Acting under the cover of a Hollywood producer scouting a location for a science fiction film, a CIA agent launches a dangerous operation to rescue six Americans in Tehran during the U.S. hostage crisis in Iran in 1979.
Three time periods - young adolescence, mid-teen and young adult - in the life of black-American Chiron is presented. When a child, Chiron lives with his single, crack addict mother Paula in a crime ridden neighborhood in Miami. Chiron is a shy, withdrawn child largely due to his small size and being neglected by his mother, who is more concerned about getting her fixes and satisfying her carnal needs than taking care of him. Because of these issues, Chiron is bullied, the slurs hurled at him which he doesn't understand beyond knowing that they are meant to be hurtful. Besides his same aged Cuban-American friend Kevin, Chiron is given what little guidance he has in life from a neighborhood drug dealer named Juan, who can see that he is neglected, and Juan's caring girlfriend Teresa, whose home acts as a sanctuary away from the bullies and away from Paula's abuse. With this childhood as a foundation, Chiron may have a predetermined path in life, one that will only be magnified in terms...Written by
Moonlight is everything a movie should be and more
I've seen a lot of movies lately, mostly because we've had a series of amazing releases but Moonlight affected me deeply on a personal level like very few managed to do in the past few years.
Having seen the trailer only once and knowing the brilliant cast – Mahershala Ali, Naomie Harris, Janelle Monae – I was sure this one would be a hit. And ten minutes into it I had already gotten a handful of tissues out, like the rest of the audience in the theater and was silently wiping my tears while the actors gave a stellar performance.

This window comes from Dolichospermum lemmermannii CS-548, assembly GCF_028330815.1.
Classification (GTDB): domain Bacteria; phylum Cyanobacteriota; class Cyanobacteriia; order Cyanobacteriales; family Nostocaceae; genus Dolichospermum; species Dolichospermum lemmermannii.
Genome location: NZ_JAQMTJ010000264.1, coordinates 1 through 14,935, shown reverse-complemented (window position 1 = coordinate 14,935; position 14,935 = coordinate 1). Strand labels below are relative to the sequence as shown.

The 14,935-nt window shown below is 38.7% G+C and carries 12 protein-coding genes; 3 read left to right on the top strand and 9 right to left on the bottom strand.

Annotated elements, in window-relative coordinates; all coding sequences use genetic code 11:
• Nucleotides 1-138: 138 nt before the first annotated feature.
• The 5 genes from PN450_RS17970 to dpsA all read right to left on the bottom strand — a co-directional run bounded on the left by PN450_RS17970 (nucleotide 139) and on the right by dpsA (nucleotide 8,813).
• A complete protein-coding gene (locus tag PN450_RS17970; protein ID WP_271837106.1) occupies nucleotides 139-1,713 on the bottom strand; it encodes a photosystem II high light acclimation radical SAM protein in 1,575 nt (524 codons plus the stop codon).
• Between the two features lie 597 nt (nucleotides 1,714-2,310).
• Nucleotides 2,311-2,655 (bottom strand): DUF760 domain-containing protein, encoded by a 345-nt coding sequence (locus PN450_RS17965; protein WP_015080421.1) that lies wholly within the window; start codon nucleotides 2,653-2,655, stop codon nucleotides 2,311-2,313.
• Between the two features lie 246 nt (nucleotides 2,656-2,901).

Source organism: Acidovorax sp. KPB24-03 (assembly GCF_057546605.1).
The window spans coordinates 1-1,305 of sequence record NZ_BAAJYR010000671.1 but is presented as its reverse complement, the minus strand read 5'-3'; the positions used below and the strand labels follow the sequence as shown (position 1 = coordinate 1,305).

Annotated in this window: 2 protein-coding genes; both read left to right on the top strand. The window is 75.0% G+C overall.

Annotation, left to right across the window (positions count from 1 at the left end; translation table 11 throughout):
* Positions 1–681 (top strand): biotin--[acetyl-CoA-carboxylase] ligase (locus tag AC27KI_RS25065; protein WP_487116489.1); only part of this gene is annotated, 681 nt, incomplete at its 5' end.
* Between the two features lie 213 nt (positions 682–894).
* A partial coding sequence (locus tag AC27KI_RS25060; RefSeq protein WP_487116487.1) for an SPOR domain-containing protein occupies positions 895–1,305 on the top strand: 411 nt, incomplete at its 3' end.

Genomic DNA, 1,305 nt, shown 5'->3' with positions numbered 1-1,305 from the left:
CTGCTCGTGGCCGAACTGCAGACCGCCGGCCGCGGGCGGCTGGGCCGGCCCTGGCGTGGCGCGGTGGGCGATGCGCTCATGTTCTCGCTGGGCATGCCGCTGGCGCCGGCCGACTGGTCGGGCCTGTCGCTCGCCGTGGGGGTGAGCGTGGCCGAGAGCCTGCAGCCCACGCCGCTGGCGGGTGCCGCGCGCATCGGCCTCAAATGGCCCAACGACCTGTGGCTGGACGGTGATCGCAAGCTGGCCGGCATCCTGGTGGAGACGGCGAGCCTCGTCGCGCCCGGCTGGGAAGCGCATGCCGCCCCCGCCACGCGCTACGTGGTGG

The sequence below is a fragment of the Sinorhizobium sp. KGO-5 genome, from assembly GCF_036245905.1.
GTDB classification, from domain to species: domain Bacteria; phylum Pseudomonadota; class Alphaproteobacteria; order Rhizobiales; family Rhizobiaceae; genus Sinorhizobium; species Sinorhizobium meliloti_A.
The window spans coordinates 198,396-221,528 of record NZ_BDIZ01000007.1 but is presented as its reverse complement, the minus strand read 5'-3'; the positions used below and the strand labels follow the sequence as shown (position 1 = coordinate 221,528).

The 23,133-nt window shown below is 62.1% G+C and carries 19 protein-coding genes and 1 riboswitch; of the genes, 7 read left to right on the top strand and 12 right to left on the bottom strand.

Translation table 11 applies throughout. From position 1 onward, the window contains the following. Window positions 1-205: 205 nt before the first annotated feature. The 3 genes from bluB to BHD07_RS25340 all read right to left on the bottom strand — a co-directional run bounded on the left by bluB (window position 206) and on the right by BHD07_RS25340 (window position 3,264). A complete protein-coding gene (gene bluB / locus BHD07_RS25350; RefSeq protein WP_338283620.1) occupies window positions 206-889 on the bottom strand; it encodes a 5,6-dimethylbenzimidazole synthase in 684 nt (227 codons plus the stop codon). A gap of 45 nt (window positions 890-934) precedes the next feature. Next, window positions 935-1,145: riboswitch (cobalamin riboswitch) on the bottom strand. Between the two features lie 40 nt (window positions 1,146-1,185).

First of all, I was ecstatic to see that Moonlight featured an all black cast. From behind the camera, to the leads, down to the last extra, kudos and please can we have more already? Second of all, Moonlight showed that a movie can talk about queerness in the black community and turn it into art and present it with dignity and beauty and capture the essence of being a black gay man, the masculinity and actually show the struggles, it went to places a few movies would dare to go and it spoke to me; I know for a fact a lot of people walked out of the cinema more accepting and open-minded. I had a 70-year-old grandpa sitting next to me, weeping and crying like a child, I have never felt more connected with the people I'm randomly watching a movie with.
I can't talk about Moonlight enough, the cinematography was exquisite and the directing was epic, the editing just brilliant. I could almost feel the sunlight through the screen and the humidity in the air. The camera takes you with the people and it captures emotion and feelings like you are there, somehow managing to peak into their lives.
Despite the fact that the movie goes from decade to decade, childhood, young adult and grown man, you never feel any gaps in the story. Sure through the years there are noticeable differences and happenings we don't know about – and never really get answers to – but this is Chiron's story and unlike books, people don't go about their life everyday talking about the past, or recalling life altering events. We get three major turning points in Chiron's life, presented beautifully and with a painful honesty. The ending left me gasping and a mess, I was happy and full of emotions and love and I still remember scenes from the movie and my heart breaks for Little and at the same time I feel happy for Black and I want to protect Chiron.
Moonlight is everything a movie should be and more; an example of how things can and should be portrayed and it all comes with brilliant performances and incredible directing. If there's only one movie you'll watch this year, it's Moonlight. This is why representation matters and why we need more of it. Take everyone with you, recommend it to as many people as you can, never stop talking about it.
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